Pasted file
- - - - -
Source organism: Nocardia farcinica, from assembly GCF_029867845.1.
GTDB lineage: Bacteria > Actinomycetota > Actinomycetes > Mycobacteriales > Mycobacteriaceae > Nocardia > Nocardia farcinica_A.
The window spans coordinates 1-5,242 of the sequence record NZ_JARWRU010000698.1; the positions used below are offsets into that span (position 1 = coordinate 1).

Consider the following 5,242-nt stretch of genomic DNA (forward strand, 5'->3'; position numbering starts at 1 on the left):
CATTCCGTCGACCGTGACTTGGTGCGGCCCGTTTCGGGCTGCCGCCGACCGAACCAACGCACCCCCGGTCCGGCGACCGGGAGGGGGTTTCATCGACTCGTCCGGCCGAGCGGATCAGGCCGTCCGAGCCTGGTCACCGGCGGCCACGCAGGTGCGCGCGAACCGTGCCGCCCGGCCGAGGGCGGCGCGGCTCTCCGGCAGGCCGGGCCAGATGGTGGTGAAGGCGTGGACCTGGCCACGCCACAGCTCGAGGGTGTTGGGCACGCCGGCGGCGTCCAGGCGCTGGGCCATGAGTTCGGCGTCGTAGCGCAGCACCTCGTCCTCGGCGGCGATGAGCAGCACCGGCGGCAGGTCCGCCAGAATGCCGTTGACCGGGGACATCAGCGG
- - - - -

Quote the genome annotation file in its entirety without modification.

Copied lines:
Source organism: Nocardia farcinica, from assembly GCF_029867845.1.
GTDB lineage: Bacteria > Actinomycetota > Actinomycetes > Mycobacteriales > Mycobacteriaceae > Nocardia > Nocardia farcinica_A.
The window spans coordinates 1-5,242 of the sequence record NZ_JARWRU010000698.1; the positions used below are offsets into that span (position 1 = coordinate 1).

Consider the following 5,242-nt stretch of genomic DNA (forward strand, 5'->3'; position numbering starts at 1 on the left):
CATTCCGTCGACCGTGACTTGGTGCGGCCCGTTTCGGGCTGCCGCCGACCGAACCAACGCACCCCCGGTCCGGCGACCGGGAGGGGGTTTCATCGACTCGTCCGGCCGAGCGGATCAGGCCGTCCGAGCCTGGTCACCGGCGGCCACGCAGGTGCGCGCGAACCGTGCCGCCCGGCCGAGGGCGGCGCGGCTCTCCGGCAGGCCGGGCCAGATGGTGGTGAAGGCGTGGACCTGGCCACGCCACAGCTCGAGGGTGTTGGGCACGCCGGCGGCGTCCAGGCGCTGGGCCATGAGTTCGGCGTCGTAGCGCAGCACCTCGTCCTCGGCGGCGATGAGCAGCACCGGCGGCAGGTCCGCCAGAATGCCGTTGACCGGGGACATCAGCGG